Social insects can’t recognize their kin, and that’s good for the group

W.D. Hamilton pointed out, in an article that revolutionized the study of social evolution, that you can pass on genes by helping your relatives as well as your offspring.

Hamilton predicted that organisms ought to evolve the ability to discriminate degrees of kinship more and more finely. Genes that made them choosy would survive to future generations because they would direct help to those individuals with whom they shared the most genes.

True, say evolutionary biologists David Queller, and Joan Strassmann, but there also seem to be many cases where “a veil of ignorance” prevents organisms from gaining this kind of information. That forces them to consider a situation from the perspective of all members of their group instead of solely from their own perspective or that of their close kin.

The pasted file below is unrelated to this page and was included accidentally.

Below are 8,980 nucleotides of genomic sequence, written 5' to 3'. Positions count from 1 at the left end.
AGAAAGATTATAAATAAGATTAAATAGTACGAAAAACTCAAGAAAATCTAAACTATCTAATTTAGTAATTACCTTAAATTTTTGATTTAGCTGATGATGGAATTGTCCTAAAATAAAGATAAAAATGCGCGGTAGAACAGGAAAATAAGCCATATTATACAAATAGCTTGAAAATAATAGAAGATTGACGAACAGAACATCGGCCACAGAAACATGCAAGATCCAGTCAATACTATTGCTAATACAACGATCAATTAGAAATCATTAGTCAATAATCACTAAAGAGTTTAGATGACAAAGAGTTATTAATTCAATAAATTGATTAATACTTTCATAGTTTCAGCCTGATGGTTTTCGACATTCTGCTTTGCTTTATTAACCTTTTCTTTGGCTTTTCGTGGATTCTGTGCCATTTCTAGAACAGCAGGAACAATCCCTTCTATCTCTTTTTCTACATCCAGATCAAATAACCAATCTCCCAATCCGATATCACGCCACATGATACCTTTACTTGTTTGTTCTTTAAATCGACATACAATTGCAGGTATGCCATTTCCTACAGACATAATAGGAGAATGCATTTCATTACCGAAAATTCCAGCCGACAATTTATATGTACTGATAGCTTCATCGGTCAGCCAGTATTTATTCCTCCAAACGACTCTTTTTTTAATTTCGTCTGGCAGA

Read the full, original story here: Ignorance is sometimes bliss

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